Participant experiences of genome sequencing for rare diseases in the 100,000 Genomes Project: a mixed methods study
9th March 2022
In this mixed methods study, a survey and in-depth interviews were used to explore whether decision regret and the psychological impact of receiving genome sequencing (GS) results differed between parents and patients, and between those who received a genetic diagnosis and those who did not. Participants (n = 77) completed a survey that included the Decisional Regret Scale (DRS) and an adaptation of the Multidimensional Impact of Cancer Risk Assessment (MICRA) at least 12 months after consenting for GS for rare disease diagnosis in the 100,000 Genomes Project. Survey participants were invited to take part in an interview and 39 agreed; 12 with a diagnosis, 5 with variants of uncertain significance, and 19 with no pathogenic findings identified. Both survey and interview findings indicated that decision regret was low. DRS scores revealed no differences in levels of regret between parents and patients, or between those with a diagnosis and those without. Though MICRA scores indicated minimal evidence of negative psychological impacts of receiving GS results, subscale analysis revealed greater distress and uncertainty for parents compared to patients. Receiving a diagnosis was found not to influence MICRA scores, supporting interview findings of both positive and negative emotional and psychological impacts irrespective of a genetic diagnosis. Our findings have implications for policy and practice as GS is integrated into the UK and worldwide; notably, that expectation-setting is critical when offering GS, and that post-test counselling is important regardless of the GS result received, with parents perhaps needing additional emotional support.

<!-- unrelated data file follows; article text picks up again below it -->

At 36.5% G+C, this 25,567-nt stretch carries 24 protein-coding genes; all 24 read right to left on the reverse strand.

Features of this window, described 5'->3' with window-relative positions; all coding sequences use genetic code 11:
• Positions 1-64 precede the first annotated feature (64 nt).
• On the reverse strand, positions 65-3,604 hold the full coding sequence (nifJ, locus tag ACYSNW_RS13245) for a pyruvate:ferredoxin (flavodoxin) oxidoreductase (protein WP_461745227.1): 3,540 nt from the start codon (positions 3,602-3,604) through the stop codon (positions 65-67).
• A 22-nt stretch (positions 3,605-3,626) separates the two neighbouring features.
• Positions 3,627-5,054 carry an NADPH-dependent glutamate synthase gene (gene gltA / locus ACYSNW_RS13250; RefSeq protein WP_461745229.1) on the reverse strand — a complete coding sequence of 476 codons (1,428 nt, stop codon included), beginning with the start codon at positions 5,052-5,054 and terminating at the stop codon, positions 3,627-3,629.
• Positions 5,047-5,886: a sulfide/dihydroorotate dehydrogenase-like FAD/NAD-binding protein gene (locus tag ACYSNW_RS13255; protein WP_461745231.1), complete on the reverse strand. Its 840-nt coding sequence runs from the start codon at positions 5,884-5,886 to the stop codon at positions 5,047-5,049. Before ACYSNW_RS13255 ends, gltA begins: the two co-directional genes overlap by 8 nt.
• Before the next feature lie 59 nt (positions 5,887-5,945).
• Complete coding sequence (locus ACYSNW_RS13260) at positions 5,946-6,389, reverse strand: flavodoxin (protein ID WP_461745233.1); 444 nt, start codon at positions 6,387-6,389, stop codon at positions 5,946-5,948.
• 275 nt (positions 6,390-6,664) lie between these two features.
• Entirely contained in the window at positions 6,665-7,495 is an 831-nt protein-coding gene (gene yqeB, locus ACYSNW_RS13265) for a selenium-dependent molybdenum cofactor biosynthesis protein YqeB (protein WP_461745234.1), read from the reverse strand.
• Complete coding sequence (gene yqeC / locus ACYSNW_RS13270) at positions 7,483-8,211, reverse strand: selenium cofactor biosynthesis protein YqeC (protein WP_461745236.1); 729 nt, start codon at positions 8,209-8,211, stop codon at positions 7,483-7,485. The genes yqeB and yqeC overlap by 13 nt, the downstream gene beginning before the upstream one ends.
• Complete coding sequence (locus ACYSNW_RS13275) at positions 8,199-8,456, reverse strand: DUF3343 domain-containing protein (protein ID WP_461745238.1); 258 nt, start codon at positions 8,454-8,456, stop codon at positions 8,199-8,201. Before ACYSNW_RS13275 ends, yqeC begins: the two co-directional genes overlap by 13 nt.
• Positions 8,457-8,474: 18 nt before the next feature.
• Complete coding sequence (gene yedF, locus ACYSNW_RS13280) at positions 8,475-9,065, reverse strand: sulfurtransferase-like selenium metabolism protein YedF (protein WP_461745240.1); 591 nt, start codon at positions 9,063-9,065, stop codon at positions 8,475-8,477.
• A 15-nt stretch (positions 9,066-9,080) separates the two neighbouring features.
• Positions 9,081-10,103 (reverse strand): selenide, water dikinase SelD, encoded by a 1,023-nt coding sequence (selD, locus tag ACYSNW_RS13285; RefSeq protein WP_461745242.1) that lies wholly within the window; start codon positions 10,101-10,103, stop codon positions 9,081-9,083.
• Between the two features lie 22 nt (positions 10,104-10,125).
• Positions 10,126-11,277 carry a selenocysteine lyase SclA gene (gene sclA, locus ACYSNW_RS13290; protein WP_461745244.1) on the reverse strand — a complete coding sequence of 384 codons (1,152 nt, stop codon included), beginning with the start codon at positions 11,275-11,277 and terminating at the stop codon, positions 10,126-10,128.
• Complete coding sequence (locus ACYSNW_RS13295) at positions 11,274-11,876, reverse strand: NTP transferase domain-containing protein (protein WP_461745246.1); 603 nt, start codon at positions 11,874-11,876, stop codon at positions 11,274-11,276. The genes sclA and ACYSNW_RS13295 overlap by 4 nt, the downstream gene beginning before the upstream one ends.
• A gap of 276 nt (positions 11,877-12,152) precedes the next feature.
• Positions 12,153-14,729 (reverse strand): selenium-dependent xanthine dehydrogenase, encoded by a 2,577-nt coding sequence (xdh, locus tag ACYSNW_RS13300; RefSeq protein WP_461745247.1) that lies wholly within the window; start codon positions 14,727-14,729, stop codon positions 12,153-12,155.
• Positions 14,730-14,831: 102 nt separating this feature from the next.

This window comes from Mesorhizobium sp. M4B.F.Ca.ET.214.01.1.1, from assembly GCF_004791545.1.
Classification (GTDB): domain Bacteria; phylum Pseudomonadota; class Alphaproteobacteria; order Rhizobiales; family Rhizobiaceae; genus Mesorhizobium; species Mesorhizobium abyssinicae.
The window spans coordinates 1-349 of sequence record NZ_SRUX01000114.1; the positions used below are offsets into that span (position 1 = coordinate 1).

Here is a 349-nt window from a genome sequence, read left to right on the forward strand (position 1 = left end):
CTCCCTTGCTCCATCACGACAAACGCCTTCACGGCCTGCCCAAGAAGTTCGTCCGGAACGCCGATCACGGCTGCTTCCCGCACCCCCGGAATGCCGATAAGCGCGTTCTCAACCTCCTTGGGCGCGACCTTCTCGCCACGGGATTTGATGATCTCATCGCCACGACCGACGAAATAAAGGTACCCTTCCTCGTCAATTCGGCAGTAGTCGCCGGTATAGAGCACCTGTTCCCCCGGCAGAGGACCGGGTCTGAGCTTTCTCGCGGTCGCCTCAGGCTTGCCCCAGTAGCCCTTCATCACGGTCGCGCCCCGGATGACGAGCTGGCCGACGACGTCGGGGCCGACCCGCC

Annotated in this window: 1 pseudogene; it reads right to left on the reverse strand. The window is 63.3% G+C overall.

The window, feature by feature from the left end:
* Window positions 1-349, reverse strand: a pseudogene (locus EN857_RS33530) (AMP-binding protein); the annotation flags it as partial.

Available at https://doi.org/10.1038/s41431-022-01065-2